I Spy is a Farce

by Dr Claire Hills

“I Spy,”  the Chanel College major production for 2016, captivated the audience from beginning to end. The unpredictable farce was set in an international airport in a 1950’s Cold War context where the suspension of disbelief was a pre-requisite. Spies could be anywhere and spies could be anyone. The audience was immersed in a world of espionage and paranoia where intelligence was an oxymoron. The airport terminal was crawling alive with spies from different countries intent on succeeding in their mission come what may, oblivious to the presence of a master spy who outmanoeuvred them all.  As one crisis followed hot on the heels of another, we never knew from one moment to the next whether one of the spies would sit down beside us or move to another section of the audience or back on stage in their efforts to obtain the dossier of classified documents and the suspicious suitcase believed to be a critical factor in maintaining American supremacy and world peace.

Anything could happen and usually did as Chuck Rogers (Luke Hempleman) a smooth, self-assured CIA agent, decided to secretly undermine President Eisenhower’s official foreign policy and collude with Soviet spies, Borislav Konoelyaeka (Calan Robertson Bennett) and Vladislav Morozov (Joseph Croskery). The unlikely alliance tangled with the Mexicans, the French, the British and the airport babes behind the counters who were either obsessed with cats or immune to the wily approaches of sneaky spies whether they were handsome, flattering hunks or feminist espionage role models.

The entertaining ninety minute production which kept appreciative audiences laughing in disbelief, was written and directed by the senior Chanel Drama students working with their Drama teacher, Nathan Holder. They carefully mixed disparate ingredients into a dramatic blender to create a smooth, integrated whole.   This show had melodrama. buffoonery, a collection of recognisable foreign accents, interrogation, a final shoot out scene which ended with the ever present janitor, played by Drama teacher Nathan Holder munching an apple.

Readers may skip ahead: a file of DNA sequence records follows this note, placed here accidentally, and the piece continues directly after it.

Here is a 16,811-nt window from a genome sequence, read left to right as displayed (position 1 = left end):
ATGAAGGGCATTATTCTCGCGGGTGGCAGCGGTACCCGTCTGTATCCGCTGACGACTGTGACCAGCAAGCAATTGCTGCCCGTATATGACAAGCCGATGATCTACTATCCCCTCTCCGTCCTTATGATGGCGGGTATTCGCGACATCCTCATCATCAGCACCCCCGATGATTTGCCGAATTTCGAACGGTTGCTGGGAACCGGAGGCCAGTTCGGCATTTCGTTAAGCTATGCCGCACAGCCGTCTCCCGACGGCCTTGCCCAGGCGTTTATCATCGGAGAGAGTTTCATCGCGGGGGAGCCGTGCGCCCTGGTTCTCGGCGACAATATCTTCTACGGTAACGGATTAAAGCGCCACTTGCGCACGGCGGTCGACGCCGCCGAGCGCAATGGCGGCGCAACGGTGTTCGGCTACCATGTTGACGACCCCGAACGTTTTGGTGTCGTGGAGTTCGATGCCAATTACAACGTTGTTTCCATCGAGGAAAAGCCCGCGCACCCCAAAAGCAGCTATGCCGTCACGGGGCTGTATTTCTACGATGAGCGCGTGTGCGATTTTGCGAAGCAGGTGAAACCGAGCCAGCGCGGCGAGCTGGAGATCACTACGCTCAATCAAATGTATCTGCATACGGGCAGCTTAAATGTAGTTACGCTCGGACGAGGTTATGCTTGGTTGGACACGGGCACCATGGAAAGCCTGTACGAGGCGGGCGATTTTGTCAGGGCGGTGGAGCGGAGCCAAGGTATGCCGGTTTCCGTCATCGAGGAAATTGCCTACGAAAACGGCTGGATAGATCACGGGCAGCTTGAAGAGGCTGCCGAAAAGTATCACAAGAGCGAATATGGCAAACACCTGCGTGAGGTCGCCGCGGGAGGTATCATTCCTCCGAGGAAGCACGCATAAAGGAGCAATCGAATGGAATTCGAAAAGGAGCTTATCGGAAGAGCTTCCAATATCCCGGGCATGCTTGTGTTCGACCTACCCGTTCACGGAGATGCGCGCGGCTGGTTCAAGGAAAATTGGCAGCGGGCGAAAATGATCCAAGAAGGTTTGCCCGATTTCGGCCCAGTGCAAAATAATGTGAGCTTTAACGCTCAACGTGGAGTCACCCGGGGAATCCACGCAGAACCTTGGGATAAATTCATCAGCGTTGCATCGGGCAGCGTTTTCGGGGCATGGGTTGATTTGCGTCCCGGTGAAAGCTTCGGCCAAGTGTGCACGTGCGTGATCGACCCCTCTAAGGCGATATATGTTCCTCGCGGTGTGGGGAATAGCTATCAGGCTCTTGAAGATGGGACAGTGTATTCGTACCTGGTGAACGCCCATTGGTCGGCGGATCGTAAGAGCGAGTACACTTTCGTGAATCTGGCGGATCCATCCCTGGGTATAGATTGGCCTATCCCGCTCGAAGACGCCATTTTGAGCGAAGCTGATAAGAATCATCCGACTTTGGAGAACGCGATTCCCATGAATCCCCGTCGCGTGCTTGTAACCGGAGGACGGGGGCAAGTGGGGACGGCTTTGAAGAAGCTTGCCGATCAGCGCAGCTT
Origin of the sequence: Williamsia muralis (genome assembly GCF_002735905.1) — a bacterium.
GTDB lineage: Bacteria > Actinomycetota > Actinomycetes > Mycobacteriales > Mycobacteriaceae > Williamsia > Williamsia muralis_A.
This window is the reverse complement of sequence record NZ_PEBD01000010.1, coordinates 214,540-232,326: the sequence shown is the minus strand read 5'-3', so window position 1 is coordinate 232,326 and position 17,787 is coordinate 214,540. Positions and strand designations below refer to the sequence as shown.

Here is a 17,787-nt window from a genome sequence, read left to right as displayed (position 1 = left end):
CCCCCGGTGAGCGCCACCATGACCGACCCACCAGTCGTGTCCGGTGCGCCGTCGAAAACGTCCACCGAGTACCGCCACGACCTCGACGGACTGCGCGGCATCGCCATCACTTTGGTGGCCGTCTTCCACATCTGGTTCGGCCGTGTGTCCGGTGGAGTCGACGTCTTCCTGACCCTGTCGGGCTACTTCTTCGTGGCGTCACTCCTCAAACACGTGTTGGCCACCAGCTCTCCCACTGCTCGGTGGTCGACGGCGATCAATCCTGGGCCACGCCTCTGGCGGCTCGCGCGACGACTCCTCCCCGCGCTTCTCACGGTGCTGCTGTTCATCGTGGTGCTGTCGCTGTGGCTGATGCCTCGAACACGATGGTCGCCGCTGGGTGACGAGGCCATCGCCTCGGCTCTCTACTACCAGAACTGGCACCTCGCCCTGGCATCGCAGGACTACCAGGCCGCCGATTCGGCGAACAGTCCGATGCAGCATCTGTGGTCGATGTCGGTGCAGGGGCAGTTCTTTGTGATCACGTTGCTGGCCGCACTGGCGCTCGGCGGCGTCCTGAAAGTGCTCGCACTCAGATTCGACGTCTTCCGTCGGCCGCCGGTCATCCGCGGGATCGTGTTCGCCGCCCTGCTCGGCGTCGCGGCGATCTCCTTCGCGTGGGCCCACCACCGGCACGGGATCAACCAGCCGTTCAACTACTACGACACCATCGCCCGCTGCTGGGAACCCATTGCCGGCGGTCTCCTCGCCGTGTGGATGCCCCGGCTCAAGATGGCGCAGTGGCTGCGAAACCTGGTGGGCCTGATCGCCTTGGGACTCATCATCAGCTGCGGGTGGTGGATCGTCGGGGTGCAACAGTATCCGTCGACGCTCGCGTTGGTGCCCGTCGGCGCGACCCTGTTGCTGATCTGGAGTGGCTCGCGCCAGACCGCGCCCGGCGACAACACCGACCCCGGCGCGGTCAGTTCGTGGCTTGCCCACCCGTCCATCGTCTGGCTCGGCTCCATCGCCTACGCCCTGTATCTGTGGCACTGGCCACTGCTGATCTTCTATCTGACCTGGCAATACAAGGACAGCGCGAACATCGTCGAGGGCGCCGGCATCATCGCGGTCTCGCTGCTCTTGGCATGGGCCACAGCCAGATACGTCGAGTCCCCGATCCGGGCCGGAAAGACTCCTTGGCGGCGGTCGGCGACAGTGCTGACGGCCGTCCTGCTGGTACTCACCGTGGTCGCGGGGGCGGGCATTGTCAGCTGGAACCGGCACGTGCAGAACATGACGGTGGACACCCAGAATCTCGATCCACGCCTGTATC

Hekia Parata would have given a big tick to an excellent example of dramatic team work and student centred learning in action. Congratulations to the cast, all of whom deserve a mention.

 

Gem Pettit

Odette Bayliss

Jewel Moreau

Tayla Cade Gerrard

Harry Williams

Keegan Hey

James Carrington

Bradley Ford

Borislav Konoelyaeka

Calan Robertson Bennett

Vladislav Morozov

Joseph Croskery

Pablo Ramirez

Gabriel Gray

Gustavo Ramirez

Liam Gray

Chuck Rogers

Luke Hempleman

Juan Ramon

Anna Patete

Bridgette Sauvage

Emma Samuel

Melissa

Eva Ashcroft

Katrisha Tom

Libby Timms

Tero Jokinen

Nathan Holder

Bruce

August Liljenberg

Airport Announcements

Sanni Suhonen

Stage Crew

 

Visuals

Cody Short

Audio

Max Walden
Lights Benjamin Dotrice